These oils may have viscosity indexes ranging, for example, from about 70 to about 100 using mineral oil base stocks and from about 100 to 200 using synthetic base stocks. The average molecular weights of these oils may range from about 250 to about 2,000. Where the lubricant is to be employed in the form of a grease, the lubricating oil is generally employed in an amount sufficient to balance the total grease composition, after accounting for the desired quantity of the thickening agent, and other additive components to be included in the grease formulation.
In instances where synthetic oils, or synthetic oils employed as the vehicle for the grease, are desired in preference to mineral oils or in combination therewith, various compounds of this type may be successfully utilized. Typical synthetic vehicles include poly(alpha-olefins) (PAO's) such as polybutenes, polyhexenes, and polydecenes, polypropylene glycol, esters such as trimethylol propane esters, neopentylglycol esters, pentaerythritol esters, sebacates, adipates, and phthlalates, alkylated diphenyl ethers and alkylated aromatics.
When used as an additive for functional fluids such as lubricating oils, a minor proportion of the comb graft polymer of this invention may be present in the base stock oil, e.g., in an amount of about 0.1 to 20 wt. % , preferably about 0.5 to 5 wt. % . In general, the blending of the base stock oil with a comb graft polymer of this invention has the effect of raising the viscosity index (VI) by an increment in the range of about 50 to 150 such that the final oil blend has a VI in the range, for example, of about 150 to 350, preferably about 175 to 250, (the VI being determined by the method of ASTM D2270) using kinematic viscosities in centistokes (cs.) determined at 40° C. and 100° C. The foregoing ranges of viscosity index correspond to kinematic viscosities of the polymer-containing functional fluid of about 50 to 2,000 cs. at 40° C. and about 8 to 100 cs. at 100° C. Moreover, certain of the comb graft polymers of this invention have a relative thickening power (RTP) of for example about 2 to 100, preferably about 10 to 20, where RTP is a measure of the thickening efficiency of the polymer relative to PAO-100, a hydrogenated poly(decene-1) having a kinematic viscosity at 100° C. (KV100) of 100 cs. Thus, the amount of PAO-100 required to thicken the base oil to the same viscosity as the blend containing the polymer is calculated by means of the following equation:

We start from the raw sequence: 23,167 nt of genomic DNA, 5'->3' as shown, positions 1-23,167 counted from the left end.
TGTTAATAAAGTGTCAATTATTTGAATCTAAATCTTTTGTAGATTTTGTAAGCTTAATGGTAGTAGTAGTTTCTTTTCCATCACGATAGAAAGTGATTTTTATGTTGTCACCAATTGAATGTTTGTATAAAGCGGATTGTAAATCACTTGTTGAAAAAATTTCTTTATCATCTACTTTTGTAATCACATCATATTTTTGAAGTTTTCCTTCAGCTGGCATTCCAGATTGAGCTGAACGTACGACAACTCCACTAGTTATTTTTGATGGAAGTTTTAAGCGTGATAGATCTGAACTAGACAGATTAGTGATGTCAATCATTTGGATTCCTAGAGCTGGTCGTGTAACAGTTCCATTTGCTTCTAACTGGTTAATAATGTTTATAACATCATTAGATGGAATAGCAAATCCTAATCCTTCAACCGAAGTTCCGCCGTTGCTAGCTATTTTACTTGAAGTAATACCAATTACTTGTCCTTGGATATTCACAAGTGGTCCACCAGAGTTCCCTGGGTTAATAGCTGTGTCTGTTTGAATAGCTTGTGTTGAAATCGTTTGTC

log KV100 (blend)=x/100 [1-log KV100 of base oil]+log KV100 of base oil
where x is the percentage of PAO-100 required to achieve the blend viscosity. The RTP of the polymer is then determined by the equation:
RTP=x/(weight percent of polymer in blend)
In addition to their use as additives for functional fluids, the comb graft copolymers of this invention are also useful in plastic compositions, particularly as high impact modifiers or polymeric compatabilizers, or as elastomers, particularly thermoplastic elastomers.
In addition to the comb graft polymers containing grafted branches as disclosed previously, the polymer may be an elastomer wherein the grafted branches are block or random copolymers of at least two different conjugated dienes similar to the branches of the star-branched copolymers, described in U.S. Pat. No. 5,187,236, issued Feb. 16, 1993 to Coolbaugh et al., the entire disclosure of which is incorporated herein by reference. When the grafted branches are block copolymers, they contain at least two alternating blocks I-B, or A-D, with I or A occupying the free end of each branch, and wherein block I is a polymer of at least one hydrocarbon conjugated diene monomer containing at least five carbon atoms, with at least one carbon atom of each pair of residual double bonded carbon atoms of said polymerized conjugated diene units being additionally single bonded to two carbon atoms, e.g., isoprene, block A is a copolymer of at least one hydrocarbon conjugated diene of the type used to prepare block I and an aryl-substituted olefin, e.g., styrene, and blocks B and D are polymers of at least one hydrocarbon conjugated diene different from that used to prepared blocks I and A and having at least four carbon atoms, with each residual double bonded carbon atom of the polymerized conjugated diene being additionally bonded to a hydrogen atom, e.g., butadiene. Alternatively the grafted branches may each be a random polymer of at least one of each of the two different types of conjugated dienes previously described and wherein the copolymer comprises about 1.0 to about 25% by mole of said first-described diene, e.g., isoprene, and about 75 to about 99% by mole of said second-described diene, e.g., butadiene.